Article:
Cannabis represents growing business for carriers willing to move it

Avatar photo

NIAGARA FALLS, Ont. – Matthew Sly remembers the day when his boss came through his door with a challenge: “I need you to figure out how to ship weed.”

It was no small task. Canada was on the brink of legalizing recreational marijuana, but the related supply chain had to be created from scratch. A regional distribution center was needed. Carriers had to be contracted to move the freight.

But Canopy Growth has emerged as one of the largest businesses to do it.

“There was nobody to follow. Nobody to learn from,” the company’s director of logistics recalled during CITT’s recent Canada logistics conference.

Moving marijuana is no typical shipment, either. While the drug is legalized, it represents some unique cargo security challenges. There’s still an active black market for marijuana, and the loads are especially valuable. A single shipment from the distribution center can be worth more than $5 million; the trailers that support grow ops can carry $20-30 million in cargo.

Many carriers wanted no part of the business. Cross-border fleets balked at the cargo because marijuana is still a Class 1 drug in the eyes of U.S. Customs and Border Protection. FedEx and UPS turned down the freight as well, he said.

The solution came in the form of a multi-year deal with Brink’s, a fleet traditionally known for moving cash and other valuables in armored cars. That agreement was signed just over a year ago, only weeks after legalization in Canada.

“The rapidly growing cannabis industry requires security solutions for its products as well as its cash, and Brink’s is uniquely positioned to provide these solutions,” Brink’s president and CEO Doug Pertz said at the time.

“On a global basis, I think cannabis is going to be a booming industry,” Pertz added during a related interview with Mad Money host Jim Camer, referring to a global US $160 billion market. “There’s probably only about 10% of that that’s legal, but that means there’s a huge opportunity and demand out there.”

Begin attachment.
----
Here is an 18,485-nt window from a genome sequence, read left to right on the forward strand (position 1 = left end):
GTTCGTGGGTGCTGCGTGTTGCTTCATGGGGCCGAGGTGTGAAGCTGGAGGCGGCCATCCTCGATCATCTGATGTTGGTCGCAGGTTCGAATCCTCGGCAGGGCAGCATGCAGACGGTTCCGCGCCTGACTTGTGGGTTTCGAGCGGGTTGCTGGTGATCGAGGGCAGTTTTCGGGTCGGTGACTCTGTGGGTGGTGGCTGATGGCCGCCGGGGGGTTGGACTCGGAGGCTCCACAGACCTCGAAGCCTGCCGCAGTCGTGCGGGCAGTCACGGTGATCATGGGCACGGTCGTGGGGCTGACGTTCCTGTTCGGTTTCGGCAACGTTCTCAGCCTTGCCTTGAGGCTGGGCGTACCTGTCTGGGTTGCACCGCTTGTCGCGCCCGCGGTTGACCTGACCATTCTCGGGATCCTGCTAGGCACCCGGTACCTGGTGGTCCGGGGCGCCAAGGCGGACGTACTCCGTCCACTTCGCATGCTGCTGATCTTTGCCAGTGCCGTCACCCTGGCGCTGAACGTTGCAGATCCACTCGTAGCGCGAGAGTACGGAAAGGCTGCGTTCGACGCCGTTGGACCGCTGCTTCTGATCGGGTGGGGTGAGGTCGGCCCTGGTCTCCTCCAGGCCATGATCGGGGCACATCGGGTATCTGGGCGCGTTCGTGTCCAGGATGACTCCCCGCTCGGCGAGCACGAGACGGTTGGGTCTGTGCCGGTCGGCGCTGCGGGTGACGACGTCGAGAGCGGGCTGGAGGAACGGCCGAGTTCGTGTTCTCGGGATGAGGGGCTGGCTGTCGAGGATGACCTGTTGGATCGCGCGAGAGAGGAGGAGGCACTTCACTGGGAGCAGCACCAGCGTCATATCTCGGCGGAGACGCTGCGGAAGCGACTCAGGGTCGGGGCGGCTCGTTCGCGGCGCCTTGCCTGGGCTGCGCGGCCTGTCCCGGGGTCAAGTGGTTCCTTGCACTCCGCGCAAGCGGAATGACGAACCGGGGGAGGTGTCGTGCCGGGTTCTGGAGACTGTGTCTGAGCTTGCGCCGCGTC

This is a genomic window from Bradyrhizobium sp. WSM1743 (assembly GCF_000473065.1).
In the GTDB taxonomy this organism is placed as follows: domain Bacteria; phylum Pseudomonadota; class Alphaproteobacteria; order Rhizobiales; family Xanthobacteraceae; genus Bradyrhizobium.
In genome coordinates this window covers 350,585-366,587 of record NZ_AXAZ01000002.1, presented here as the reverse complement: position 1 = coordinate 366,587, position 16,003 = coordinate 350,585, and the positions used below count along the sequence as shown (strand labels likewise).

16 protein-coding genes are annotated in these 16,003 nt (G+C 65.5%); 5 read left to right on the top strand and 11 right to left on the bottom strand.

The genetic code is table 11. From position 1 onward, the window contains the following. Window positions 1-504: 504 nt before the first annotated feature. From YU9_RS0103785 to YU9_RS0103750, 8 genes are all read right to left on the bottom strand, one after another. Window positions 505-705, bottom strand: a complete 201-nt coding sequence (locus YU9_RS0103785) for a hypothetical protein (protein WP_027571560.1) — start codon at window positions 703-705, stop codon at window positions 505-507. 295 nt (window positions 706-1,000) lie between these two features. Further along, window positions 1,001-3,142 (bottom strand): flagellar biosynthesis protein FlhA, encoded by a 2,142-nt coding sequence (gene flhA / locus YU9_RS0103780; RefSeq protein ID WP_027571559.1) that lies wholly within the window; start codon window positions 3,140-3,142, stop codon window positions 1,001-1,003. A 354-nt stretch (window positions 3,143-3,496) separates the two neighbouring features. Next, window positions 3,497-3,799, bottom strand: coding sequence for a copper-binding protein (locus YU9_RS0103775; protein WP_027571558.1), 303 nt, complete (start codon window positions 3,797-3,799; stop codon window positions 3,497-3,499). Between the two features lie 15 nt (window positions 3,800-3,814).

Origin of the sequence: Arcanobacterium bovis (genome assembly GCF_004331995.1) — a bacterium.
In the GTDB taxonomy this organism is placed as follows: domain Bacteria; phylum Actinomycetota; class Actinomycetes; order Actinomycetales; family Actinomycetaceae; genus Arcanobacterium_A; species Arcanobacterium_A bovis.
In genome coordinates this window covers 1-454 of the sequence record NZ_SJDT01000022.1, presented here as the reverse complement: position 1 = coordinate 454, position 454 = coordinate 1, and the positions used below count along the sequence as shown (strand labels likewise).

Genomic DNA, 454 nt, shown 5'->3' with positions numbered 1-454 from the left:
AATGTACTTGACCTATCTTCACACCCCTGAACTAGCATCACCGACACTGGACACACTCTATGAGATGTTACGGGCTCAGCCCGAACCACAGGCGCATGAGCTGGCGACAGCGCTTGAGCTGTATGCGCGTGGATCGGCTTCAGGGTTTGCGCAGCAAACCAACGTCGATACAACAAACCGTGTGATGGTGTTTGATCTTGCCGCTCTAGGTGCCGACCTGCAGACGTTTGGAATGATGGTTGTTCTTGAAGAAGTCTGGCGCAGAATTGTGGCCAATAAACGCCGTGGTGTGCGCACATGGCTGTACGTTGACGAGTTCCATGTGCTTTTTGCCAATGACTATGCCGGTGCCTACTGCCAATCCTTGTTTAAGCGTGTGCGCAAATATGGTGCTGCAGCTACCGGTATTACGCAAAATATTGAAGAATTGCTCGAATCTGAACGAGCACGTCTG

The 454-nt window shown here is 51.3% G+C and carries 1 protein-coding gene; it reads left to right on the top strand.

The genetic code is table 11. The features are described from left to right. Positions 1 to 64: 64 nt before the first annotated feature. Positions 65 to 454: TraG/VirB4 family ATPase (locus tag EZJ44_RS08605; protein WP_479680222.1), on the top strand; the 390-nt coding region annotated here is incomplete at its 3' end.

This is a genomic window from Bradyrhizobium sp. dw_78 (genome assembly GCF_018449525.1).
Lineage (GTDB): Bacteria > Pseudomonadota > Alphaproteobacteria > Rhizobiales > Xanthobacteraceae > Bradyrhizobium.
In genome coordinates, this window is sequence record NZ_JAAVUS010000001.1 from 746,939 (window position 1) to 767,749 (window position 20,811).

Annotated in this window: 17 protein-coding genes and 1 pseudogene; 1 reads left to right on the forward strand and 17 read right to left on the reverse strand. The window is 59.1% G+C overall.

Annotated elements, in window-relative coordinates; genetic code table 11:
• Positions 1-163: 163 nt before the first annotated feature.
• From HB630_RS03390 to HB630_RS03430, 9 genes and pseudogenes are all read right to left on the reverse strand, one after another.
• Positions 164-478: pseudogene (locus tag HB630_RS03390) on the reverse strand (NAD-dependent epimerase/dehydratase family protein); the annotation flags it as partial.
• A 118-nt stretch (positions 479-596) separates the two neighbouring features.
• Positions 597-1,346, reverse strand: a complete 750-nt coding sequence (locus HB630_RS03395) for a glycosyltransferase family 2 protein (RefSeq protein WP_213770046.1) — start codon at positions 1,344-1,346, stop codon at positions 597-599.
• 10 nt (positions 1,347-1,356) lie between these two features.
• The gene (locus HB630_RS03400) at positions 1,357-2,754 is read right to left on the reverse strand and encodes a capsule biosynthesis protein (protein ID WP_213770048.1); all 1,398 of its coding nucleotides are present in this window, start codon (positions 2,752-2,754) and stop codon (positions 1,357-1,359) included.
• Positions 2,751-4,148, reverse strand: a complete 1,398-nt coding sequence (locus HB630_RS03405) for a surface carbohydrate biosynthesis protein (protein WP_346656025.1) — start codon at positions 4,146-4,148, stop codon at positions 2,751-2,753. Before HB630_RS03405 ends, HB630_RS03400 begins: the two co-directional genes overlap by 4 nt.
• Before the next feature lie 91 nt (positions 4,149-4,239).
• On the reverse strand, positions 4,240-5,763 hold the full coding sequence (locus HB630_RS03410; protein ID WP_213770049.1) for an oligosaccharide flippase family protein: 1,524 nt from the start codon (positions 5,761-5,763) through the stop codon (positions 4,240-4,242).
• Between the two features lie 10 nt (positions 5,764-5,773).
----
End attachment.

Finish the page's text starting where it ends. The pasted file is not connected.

Security represents just one of the unique challenges, especially when it comes to moving the living plants. “You have to get really, really creative,” Sly said, referring to the need to maintain temperatures and supply the plants with artificial light in transit. “It gets tricky.”

Every destination also has to be licensed by Health Canada, complete with secure storage, security cameras, and screened personnel. No blind spots in the facilities are allowed.

“If anything goes missing, you have to report to RCMP within 24 hours,” Sly added, referring to other unique guidelines and geofenced trailers to help spot any equipment that strays off course.

Recently legalized edible products will introduce another layer of challenges. But planning ahead for this category of products, Canopy Growth has already ensured that all the linehaul equipment in its network comes with temperature and humidity controls. It’s ready to move ahead.

“We account for every single gram, every single unit that gets shipped,” Sly said. “Everything has to be perfect.”

Avatar photo

John G. Smith is the editorial director of Newcom Media's trucking and supply chain publications -- including Today's Trucking,, TruckTech, Transport Routier, and Road Today. The award-winning journalist has covered the trucking industry since 1995.

Have your say

This is a moderated forum. Comments will no longer be published unless they are accompanied by a first and last name and a verifiable email address. (Today's Trucking will not publish or share the email address.) Profane language and content deemed to be libelous, racist, or threatening in nature will not be published under any circumstances.